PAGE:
Dojo: Wasabi Dojo
Location: Houston, TX
Join Date: Mar 2013
Re: Aikido's Attacks -- Reality and Effectiveness
I'll swing at this, below, but I do want to ask about the term "Aikido Warrior." Isn't that non sequitur? Aikijutsu "warrior" would be more correct, the way I understand the meanings behind the Japanese suffix of "Do" vs. that of "Jutsu." But, I may be off there, that just "rang wrong" in my ear, the warrior part. If you are training for a warrior's psychological standpoint of reacting to aggression, that would be bujutsu in one of it's forms, would it not. OK, enough on that.
I very much enjoyed Corky's initial post, he said, in a much more literate way than I typically do, what I've been telling people for years. "The bad guy ain't gonna quit that easy, so stay on top of him." Very much less impressive use of language on my part.
On to the Q&A:
Q1: "What are aikido's standard attacks?"
A1. IMO, Aikido doesn't have attacks. Aikido training simulates attacks, by borrowing other martial ways' attack forms to be performed by uke. That's my way of explaining part of the weird dichotomy inherent in practice. Maybe a poor one, but it works to transmit a concept to beginners. Still, the attacks I arm ukes with are more similar to PhiTruong's list than a very traditional school might, as nobody I know, or have ever met anywhere, including overseas, has ever been attacked by a guy with a bo staff, a sword, edged, blunt, or wooden. Knife? Certainly. Gun? Unfortunately, yes. Bat, club or stick, you bet. Fists, slaps, elbows, kicks, etc? Absolutely. (No we don't chase our beginners with batons, but we have dealt with attackers wielding them in upper-belt practice.)
Q2: "Are they ineffective?"
A2: I hate semantics, but you need to define "effective" in order to get good answers to this question. Effective for what? Training proficient people? If that is the goal, read the posts above and I'd say yes. If effective means that every attack could effectively end a confrontation, because the attacker gained a dominant outcome by using it, I'd say no, not in the beginning stages. The attacks which we use in class, especially in the begging stages, particularly with kyu grades, are very stylized, though it explained how the stylized form is derived from, but does not simulate/emulate an actual overhand right, good left hook, or a Thai leg kick. Still, one must have a place to begin which reduces risk ... and fright on the part of the beginner.
Q3: "Are they unrealistic?"
A3: In the beginning, I would say a definite "sorta." Standard beginner showmen "can" be delivered as a technically-correct palm-heel strike from certain traditions, so... that can be realistic. Are they being delivered in a realistic, tactically-effective manner? Probably not, not with beginners. But, one must learn to stand before one can compete in the Olympic 110m high hurdles, right? So, in this sense, the "unrealism" has a purpose, as long as it is understiood that this period is akin to training wheels on a child's bicycle... they'll come off eventually, if you really want to Ride the bike.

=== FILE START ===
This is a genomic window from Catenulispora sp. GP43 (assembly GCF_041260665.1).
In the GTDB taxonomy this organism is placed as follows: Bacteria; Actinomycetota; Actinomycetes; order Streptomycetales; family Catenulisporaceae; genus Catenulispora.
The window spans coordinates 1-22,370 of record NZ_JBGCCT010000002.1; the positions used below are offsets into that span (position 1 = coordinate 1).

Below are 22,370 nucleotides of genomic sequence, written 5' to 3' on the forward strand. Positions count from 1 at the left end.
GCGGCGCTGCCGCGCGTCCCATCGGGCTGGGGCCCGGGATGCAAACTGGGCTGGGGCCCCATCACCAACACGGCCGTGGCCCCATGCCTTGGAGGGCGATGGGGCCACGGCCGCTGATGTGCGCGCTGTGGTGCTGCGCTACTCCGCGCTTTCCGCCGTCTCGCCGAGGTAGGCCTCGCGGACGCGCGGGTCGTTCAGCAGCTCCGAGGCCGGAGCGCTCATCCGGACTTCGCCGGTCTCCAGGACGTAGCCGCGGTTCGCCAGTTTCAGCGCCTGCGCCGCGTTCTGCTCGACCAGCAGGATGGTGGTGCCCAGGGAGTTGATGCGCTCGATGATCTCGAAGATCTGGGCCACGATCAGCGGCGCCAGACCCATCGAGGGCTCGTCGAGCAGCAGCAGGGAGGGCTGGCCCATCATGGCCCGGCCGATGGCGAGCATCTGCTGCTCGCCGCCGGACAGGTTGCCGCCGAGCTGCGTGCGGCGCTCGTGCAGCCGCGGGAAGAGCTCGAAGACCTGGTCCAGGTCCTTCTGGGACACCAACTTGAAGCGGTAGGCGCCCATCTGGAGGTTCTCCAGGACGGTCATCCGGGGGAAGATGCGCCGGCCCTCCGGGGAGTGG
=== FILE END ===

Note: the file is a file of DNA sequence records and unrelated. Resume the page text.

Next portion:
Q4: "If so, what makes them that way? Is it the form? Is it the execution (energy/intent/intensity/focus)? Is it something else?"
A4: It can be any one, or any combination of two or more of the above, or all of them.
Q5: "If they are ineffective/unrealistic, why do we practice against them?"
A5: If we didn't start out learning against the other, "unrealistic" types, there would be MANY more injuries in class. Students would be broken before they can learn how to deal with such, dojos would close up, the art would die out, and everyone would stand around bored talking about the good old days.
Q6: "If only the execution makes them ineffective/unrealistic, why is that so?"
A6: I think I covered this in the above.
Q7: "What are effective and realistic attacks?"
A7: PhiTruong's list is a good, rhythmic start. One could say that anything which steals uke's body control, balance or posture is an "effective" attack, e.g. gently nudging someone hip-to-hip out into traffic in front of a bus. Quite effective, very realistic ... and sneaky. Still satisfies the point.
I think it boils down to learning curves, and how steep the curve the dojo's main instructor(s) wish it to be. Gentler learning curves will keep "real" out of the class for a longer period, and probably enjoy a higher-retention rate than steeper curves. However, there is a certain point one must reach, on the way up, before a full-speed lower gut fighting knife slash, designed to make one bleed to death rather than a traditional tanto stab" could be competently handled.
And, the only way to find that out is to have some dude or chick try to take your belly and open it like a ziplock baggie. I'm not going to personally get in that line yet. You?